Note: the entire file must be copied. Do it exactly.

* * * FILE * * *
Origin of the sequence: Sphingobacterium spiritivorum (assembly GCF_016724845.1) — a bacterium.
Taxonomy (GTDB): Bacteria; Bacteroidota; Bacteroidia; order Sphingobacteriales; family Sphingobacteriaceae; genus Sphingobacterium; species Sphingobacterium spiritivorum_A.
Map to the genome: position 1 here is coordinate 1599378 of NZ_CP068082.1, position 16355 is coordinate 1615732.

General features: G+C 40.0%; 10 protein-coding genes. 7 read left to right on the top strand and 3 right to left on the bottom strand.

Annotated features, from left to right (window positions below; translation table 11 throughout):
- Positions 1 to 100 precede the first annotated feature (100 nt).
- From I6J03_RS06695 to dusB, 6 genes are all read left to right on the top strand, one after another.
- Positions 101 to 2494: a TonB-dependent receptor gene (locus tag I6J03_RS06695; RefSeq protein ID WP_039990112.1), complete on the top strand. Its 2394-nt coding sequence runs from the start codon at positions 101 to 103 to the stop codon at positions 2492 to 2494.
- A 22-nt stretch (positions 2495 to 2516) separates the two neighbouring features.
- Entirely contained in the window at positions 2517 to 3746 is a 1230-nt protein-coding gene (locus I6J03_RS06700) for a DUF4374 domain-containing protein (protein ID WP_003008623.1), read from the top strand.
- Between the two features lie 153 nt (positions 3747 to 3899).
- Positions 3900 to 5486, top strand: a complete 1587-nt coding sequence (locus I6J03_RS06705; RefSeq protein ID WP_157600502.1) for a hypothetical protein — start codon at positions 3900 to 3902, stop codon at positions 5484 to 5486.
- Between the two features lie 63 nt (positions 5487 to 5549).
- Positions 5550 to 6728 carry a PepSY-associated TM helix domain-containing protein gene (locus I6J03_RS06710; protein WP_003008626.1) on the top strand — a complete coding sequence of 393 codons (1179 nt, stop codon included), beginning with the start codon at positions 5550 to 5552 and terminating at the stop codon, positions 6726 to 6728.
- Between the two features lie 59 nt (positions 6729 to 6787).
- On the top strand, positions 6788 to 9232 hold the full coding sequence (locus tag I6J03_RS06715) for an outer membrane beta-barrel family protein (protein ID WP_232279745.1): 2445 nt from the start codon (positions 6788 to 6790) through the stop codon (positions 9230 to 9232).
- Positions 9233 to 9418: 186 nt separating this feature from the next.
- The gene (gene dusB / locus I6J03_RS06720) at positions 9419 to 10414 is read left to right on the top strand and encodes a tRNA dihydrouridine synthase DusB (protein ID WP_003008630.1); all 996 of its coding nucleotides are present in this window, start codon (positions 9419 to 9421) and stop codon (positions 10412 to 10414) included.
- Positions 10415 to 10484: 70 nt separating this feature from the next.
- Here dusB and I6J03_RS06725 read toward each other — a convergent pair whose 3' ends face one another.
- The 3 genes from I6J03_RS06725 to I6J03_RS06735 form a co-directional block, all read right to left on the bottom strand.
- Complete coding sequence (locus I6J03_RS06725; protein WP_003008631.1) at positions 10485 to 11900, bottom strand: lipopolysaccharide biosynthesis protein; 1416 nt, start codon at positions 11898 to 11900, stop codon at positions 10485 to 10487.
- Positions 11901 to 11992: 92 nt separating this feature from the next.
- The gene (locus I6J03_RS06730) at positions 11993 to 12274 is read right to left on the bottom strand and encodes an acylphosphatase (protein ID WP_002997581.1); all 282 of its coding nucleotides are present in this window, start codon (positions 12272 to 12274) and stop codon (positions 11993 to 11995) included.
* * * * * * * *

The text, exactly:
Origin of the sequence: Sphingobacterium spiritivorum (assembly GCF_016724845.1) — a bacterium.
Taxonomy (GTDB): Bacteria; Bacteroidota; Bacteroidia; order Sphingobacteriales; family Sphingobacteriaceae; genus Sphingobacterium; species Sphingobacterium spiritivorum_A.
Map to the genome: position 1 here is coordinate 1599378 of NZ_CP068082.1, position 16355 is coordinate 1615732.

General features: G+C 40.0%; 10 protein-coding genes. 7 read left to right on the top strand and 3 right to left on the bottom strand.

Annotated features, from left to right (window positions below; translation table 11 throughout):
- Positions 1 to 100 precede the first annotated feature (100 nt).
- From I6J03_RS06695 to dusB, 6 genes are all read left to right on the top strand, one after another.
- Positions 101 to 2494: a TonB-dependent receptor gene (locus tag I6J03_RS06695; RefSeq protein ID WP_039990112.1), complete on the top strand. Its 2394-nt coding sequence runs from the start codon at positions 101 to 103 to the stop codon at positions 2492 to 2494.
- A 22-nt stretch (positions 2495 to 2516) separates the two neighbouring features.
- Entirely contained in the window at positions 2517 to 3746 is a 1230-nt protein-coding gene (locus I6J03_RS06700) for a DUF4374 domain-containing protein (protein ID WP_003008623.1), read from the top strand.
- Between the two features lie 153 nt (positions 3747 to 3899).
- Positions 3900 to 5486, top strand: a complete 1587-nt coding sequence (locus I6J03_RS06705; RefSeq protein ID WP_157600502.1) for a hypothetical protein — start codon at positions 3900 to 3902, stop codon at positions 5484 to 5486.
- Between the two features lie 63 nt (positions 5487 to 5549).
- Positions 5550 to 6728 carry a PepSY-associated TM helix domain-containing protein gene (locus I6J03_RS06710; protein WP_003008626.1) on the top strand — a complete coding sequence of 393 codons (1179 nt, stop codon included), beginning with the start codon at positions 5550 to 5552 and terminating at the stop codon, positions 6726 to 6728.
- Between the two features lie 59 nt (positions 6729 to 6787).
- On the top strand, positions 6788 to 9232 hold the full coding sequence (locus tag I6J03_RS06715) for an outer membrane beta-barrel family protein (protein ID WP_232279745.1): 2445 nt from the start codon (positions 6788 to 6790) through the stop codon (positions 9230 to 9232).
- Positions 9233 to 9418: 186 nt separating this feature from the next.
- The gene (gene dusB / locus I6J03_RS06720) at positions 9419 to 10414 is read left to right on the top strand and encodes a tRNA dihydrouridine synthase DusB (protein ID WP_003008630.1); all 996 of its coding nucleotides are present in this window, start codon (positions 9419 to 9421) and stop codon (positions 10412 to 10414) included.
- Positions 10415 to 10484: 70 nt separating this feature from the next.
- Here dusB and I6J03_RS06725 read toward each other — a convergent pair whose 3' ends face one another.
- The 3 genes from I6J03_RS06725 to I6J03_RS06735 form a co-directional block, all read right to left on the bottom strand.
- Complete coding sequence (locus I6J03_RS06725; protein WP_003008631.1) at positions 10485 to 11900, bottom strand: lipopolysaccharide biosynthesis protein; 1416 nt, start codon at positions 11898 to 11900, stop codon at positions 10485 to 10487.
- Positions 11901 to 11992: 92 nt separating this feature from the next.
- The gene (locus I6J03_RS06730) at positions 11993 to 12274 is read right to left on the bottom strand and encodes an acylphosphatase (protein ID WP_002997581.1); all 282 of its coding nucleotides are present in this window, start codon (positions 12272 to 12274) and stop codon (positions 11993 to 11995) included.